For many, returning to campus in the fall is bittersweet.
On one hand, on-campus instruction represents some semblance of normalcy. On the other, a return to campus — now filled with Zoom meetings and social distancing protocols — still carries a major health risk.
Amid the uncertainty and anxieties that come with reopening campus during a pandemic, The Sun spoke with administrators Ryan Lombardi and Sharon McMullen about the University’s decision to welcome students back in August.
“I do think that Cornell made a really good decision based on the information we had and have available to us,” said Lombardi, who is the Vice President for Student and Campus Life. “Having said that, I will say we’re paying close attention to what’s happening around the country and, and that it gives us concern.”
Cornell is one of only two schools in the Ivy League that will allow all students to return in the fall. Harvard and Princeton decided to be mostly online, with only subsets of students permitted to be on campus. Other peer institutions, like the University of Southern California, first announced it would reopen campus for the fall, only to quickly shift to online instruction after California saw a major spike in coronavirus cases.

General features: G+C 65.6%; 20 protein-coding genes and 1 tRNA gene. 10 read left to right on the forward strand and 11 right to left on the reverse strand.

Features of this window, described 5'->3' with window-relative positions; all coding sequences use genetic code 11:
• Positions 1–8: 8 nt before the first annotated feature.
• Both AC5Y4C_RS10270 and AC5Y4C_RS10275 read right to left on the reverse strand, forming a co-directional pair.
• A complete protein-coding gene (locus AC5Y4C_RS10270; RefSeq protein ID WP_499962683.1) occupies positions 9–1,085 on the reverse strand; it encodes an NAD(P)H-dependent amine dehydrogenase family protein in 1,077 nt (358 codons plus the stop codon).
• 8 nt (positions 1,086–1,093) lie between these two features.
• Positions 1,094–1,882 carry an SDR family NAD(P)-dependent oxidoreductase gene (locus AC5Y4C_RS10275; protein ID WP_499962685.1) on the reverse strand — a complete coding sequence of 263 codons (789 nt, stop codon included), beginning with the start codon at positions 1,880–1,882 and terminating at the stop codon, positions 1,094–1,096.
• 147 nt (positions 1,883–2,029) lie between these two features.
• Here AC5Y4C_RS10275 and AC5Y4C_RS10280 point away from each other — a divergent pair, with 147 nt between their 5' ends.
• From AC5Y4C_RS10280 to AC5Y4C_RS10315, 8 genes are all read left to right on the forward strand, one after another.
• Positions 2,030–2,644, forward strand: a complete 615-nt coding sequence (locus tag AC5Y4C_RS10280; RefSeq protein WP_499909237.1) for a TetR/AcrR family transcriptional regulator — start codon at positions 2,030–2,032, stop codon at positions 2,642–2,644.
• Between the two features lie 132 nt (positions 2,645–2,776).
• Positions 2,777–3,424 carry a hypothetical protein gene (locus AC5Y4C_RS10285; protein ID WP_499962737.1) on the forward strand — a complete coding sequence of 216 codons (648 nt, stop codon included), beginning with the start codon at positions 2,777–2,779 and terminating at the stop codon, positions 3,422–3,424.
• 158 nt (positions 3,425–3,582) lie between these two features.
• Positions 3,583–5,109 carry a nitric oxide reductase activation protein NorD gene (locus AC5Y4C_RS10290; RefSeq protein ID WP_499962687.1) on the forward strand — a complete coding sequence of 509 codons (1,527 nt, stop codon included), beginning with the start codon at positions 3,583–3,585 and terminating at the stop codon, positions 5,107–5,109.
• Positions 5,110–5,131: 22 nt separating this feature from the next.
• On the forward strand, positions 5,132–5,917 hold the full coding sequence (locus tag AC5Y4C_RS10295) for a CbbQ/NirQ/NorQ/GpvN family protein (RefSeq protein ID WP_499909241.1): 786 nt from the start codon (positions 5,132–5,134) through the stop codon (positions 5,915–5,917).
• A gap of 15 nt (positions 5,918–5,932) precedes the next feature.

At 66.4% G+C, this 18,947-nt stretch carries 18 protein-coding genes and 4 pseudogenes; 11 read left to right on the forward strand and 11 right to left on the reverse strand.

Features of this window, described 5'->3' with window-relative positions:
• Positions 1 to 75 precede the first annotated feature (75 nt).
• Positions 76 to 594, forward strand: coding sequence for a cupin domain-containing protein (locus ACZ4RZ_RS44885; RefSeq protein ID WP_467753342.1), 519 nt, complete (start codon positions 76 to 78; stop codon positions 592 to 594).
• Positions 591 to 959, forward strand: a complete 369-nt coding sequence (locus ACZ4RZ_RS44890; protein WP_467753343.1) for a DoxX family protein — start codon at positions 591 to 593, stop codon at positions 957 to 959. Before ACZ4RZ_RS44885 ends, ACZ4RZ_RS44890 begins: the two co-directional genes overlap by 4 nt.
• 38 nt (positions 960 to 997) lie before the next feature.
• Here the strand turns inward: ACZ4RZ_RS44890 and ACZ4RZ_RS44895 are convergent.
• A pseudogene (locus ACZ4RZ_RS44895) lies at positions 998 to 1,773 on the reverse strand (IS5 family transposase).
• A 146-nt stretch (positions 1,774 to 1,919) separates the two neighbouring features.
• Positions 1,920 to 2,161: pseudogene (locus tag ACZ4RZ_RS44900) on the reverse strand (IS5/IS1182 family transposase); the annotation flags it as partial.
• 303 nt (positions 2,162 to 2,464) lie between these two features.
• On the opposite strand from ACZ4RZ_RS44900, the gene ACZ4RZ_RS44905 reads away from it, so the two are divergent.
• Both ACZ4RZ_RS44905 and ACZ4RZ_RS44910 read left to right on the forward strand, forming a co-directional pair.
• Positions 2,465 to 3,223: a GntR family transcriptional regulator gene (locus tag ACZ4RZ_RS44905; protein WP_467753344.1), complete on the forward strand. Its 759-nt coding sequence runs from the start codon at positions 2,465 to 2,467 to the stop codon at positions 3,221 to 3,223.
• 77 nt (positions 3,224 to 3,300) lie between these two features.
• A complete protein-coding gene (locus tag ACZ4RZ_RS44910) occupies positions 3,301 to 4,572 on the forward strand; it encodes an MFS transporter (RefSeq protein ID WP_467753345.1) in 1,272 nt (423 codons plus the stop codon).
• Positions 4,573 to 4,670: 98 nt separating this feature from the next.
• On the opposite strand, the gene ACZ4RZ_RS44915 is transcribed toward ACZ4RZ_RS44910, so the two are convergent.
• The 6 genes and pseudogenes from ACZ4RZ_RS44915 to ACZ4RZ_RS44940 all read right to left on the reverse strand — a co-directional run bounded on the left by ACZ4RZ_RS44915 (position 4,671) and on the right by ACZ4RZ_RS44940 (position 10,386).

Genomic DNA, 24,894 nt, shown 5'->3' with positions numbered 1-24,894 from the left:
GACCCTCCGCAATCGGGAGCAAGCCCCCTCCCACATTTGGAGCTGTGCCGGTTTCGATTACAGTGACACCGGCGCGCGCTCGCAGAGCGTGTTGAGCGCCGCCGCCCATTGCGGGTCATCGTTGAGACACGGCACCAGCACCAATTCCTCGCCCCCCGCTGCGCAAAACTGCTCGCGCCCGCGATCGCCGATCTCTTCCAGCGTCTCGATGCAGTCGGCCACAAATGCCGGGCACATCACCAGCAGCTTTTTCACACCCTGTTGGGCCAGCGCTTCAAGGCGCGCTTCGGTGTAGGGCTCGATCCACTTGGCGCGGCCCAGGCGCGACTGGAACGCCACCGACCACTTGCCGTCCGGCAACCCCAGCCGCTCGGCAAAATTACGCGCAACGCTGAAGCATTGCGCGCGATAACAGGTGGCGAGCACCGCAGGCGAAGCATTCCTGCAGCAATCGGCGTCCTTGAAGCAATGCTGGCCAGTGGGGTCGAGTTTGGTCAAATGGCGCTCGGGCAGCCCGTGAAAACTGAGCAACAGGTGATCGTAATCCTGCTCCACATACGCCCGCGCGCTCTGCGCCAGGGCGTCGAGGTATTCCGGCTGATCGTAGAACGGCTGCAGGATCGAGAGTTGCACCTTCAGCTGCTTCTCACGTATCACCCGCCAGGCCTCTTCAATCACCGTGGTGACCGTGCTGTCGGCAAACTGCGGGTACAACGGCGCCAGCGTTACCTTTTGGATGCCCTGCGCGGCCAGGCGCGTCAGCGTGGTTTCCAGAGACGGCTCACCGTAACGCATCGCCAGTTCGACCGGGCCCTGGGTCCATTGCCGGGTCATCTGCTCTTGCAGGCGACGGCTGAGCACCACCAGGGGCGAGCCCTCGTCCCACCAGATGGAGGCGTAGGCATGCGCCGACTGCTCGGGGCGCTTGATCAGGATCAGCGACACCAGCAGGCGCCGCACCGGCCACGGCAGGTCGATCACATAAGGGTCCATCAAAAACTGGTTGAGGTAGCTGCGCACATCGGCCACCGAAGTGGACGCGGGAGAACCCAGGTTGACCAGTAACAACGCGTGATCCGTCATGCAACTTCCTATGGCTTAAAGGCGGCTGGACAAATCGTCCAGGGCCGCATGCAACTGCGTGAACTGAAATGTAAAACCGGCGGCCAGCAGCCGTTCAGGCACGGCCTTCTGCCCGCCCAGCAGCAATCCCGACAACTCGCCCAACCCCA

Lombardi and McMullen defended Cornell’s reopening plan, citing its flexibility and the already isolated nature of Ithaca. Some aspects of Cornell’s reopening plan include a phased move-in, daily check-ins and socially distanced campus and residential spaces.
“We’ll be watching — we are currently watching incidents, local incidents and national incidents. We’ll use that data and much more to determine if we need to scale up our efforts, or, in a best case scenario, back down some of our efforts,” said McMullen, the Assistant Vice President of Student and Campus Life for Health and Wellbeing. “This is a responsive plan.”
One of the biggest concerns stemming from Cornell’s reopening plan was enforcement. How would the University stop large parties? Can Cornell enforce its rules off campus?
Other colleges that recently announced they would reopen campus in the fall have experienced coronavirus outbreaks largely linked to parties and fraternities. At the University of Washington, at least 136 fraternity house residents and nine other students tested positive for COVID-19, which U.W. officials called a “Greek Row outbreak.”